how to take a road trip with young kids: first aid favorites and car sickness survival.

Many of the first aid items that I take with us on road trips have stayed the same through the years (Tylenol is Tylenol), but many have been updated, or new items have been added to the rotation.  So, even though I already briefly covered some of this in a repost earlier in the week, here's what all we currently use and will take with us later this summer on this year's road trip.

I like to keep everything in clear, zippered pouches in my purse, so it's close on hand in the car.  It makes it easy to find what I need, and I don't have to worry something will leak all over my purse.  (My pouches are similar to these, I think.  I bet pencil bags from the school supply section would work, too!)

In the first pouch, I keep any essential oils I'll be taking.  I don't use oils every day or anything, but I do like to have them on hand for first aid.  My go-to, commonly used oils on a trip are (left to right):

**carrier oil, for safely using oils on kids.  ALWAYS dilute!!
**peppermint, for headaches and nausea.
**healthy hero blend (essentially kids-safe "Thieves," but not YL brand). This bottle is from the Edens Garden kid-safe line of oils, which I LOVE!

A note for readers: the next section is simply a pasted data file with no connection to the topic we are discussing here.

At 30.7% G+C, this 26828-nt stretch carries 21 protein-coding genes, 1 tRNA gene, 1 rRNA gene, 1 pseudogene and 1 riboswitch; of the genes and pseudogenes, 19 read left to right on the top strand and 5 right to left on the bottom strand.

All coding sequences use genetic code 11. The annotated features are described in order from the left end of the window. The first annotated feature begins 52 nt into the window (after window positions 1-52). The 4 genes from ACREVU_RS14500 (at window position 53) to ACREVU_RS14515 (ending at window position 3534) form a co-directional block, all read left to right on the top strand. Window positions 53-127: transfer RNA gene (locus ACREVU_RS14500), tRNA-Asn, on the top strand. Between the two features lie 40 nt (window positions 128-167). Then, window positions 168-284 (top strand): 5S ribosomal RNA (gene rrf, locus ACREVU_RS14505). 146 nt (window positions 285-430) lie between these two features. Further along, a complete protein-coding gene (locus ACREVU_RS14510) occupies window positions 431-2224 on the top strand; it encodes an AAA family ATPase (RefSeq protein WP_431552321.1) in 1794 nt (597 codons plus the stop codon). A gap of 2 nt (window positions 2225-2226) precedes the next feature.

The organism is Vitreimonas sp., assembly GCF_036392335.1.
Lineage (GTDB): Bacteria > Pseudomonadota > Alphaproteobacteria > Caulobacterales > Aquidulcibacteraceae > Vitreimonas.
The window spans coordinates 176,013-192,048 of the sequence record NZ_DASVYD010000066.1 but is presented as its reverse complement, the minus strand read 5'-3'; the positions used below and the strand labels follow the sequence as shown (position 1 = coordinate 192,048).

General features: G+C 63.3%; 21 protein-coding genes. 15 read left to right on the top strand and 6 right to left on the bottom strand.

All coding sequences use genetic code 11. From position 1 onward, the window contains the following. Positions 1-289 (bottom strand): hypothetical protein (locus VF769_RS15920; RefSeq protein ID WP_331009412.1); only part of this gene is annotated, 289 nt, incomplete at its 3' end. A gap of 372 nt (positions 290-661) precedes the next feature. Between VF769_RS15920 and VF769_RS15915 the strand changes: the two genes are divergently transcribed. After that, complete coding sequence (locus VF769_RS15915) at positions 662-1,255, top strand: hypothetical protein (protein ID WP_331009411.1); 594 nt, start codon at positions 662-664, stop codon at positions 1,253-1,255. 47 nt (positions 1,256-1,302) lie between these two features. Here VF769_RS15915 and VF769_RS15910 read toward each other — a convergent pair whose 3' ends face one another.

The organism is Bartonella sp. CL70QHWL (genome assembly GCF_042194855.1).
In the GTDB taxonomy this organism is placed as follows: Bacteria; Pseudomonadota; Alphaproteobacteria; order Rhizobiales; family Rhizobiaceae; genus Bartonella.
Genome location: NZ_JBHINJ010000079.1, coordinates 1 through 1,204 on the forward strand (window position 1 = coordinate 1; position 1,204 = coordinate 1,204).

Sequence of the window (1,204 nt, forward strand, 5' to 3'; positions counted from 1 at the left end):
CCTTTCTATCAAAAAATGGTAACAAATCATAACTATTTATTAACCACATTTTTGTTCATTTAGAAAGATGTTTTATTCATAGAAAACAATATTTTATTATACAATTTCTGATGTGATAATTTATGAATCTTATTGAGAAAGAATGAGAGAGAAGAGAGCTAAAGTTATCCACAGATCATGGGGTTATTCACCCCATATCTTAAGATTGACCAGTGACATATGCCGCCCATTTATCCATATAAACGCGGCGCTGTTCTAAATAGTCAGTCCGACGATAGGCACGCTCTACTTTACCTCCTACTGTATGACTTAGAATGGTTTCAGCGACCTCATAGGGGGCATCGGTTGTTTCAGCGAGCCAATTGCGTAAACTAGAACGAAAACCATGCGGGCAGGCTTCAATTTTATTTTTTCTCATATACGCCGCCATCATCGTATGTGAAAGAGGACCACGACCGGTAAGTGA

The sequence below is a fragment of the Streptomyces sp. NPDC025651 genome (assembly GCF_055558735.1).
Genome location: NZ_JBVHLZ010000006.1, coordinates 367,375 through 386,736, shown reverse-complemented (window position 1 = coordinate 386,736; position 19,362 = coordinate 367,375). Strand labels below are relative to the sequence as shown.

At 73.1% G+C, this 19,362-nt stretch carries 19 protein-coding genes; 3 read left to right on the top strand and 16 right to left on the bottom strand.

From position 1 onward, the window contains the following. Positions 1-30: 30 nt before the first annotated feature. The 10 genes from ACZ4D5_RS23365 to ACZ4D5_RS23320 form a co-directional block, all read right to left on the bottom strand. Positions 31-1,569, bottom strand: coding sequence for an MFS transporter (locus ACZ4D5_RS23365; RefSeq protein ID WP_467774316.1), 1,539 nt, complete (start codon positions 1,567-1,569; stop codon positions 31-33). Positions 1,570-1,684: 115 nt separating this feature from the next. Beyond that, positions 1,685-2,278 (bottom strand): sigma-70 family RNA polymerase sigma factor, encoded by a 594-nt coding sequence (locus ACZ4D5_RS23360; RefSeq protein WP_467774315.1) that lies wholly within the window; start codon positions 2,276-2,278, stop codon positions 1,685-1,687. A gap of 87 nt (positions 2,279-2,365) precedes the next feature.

**stress relief, because, I mean, road trips with kids.
**tea tree, for cuts and scrapes.
**lavender, for skin issues and calming riled kids.

In my second pouch, I have summer prep stuff:

**spray sunscreen.  I very, very rarely ever use sunscreen on my kids, and when I do, it's only on their 'hot spots' (nose, cheeks, ears, shoulders, feet) in intense sun.  I typically just rely on physical barriers like clothing, and staying inside during the most intense parts of the day, and letting them take in that Vitamin D the rest of the time.  But on vacation, it will be nice to just spray them quick if I need to, if we're out and about.
**hand sanitizer, because Gas Station Bathrooms.  Yes?
**new skin.  Easier than replacing Band-aids every time they get wet or something, and great for covering blisters they get from their shoes.
**all-natural, oil-based lotion.  Great for chapstick or for diluting tea tree oil to put on cuts. (We LOVE this lotion for everything, actually.  We literally buy pounds of it at a time.)
**mineral sunscreen.  Healthier than spray-on, and easier to use on just a few target spots rather than all over.
**bug spray.  This stuff smells SO GOOD (like vanilla), and works SO WELL.

In my third pouch (and a smaller bag I keep in my purse at all times), I keep items that are great for general first aid:

**bacitracin, in case the tea tree isn't cutting it.
**tweezers, for emergency relief from splinters and rogue chin hairs.
**first aid kit, bandaids.  This one is adorable and space-efficient, and it fits SO well in the console!

**arnica gel.  This stuff is so, so wonderful for soothing sore muscles and healing bruises.
**arnica pellets.  These work like homeopathic ibuprofen - I've even used it for pain management after birth.  I'll be taking them along this time for pregnancy-plus-car-ride back pain.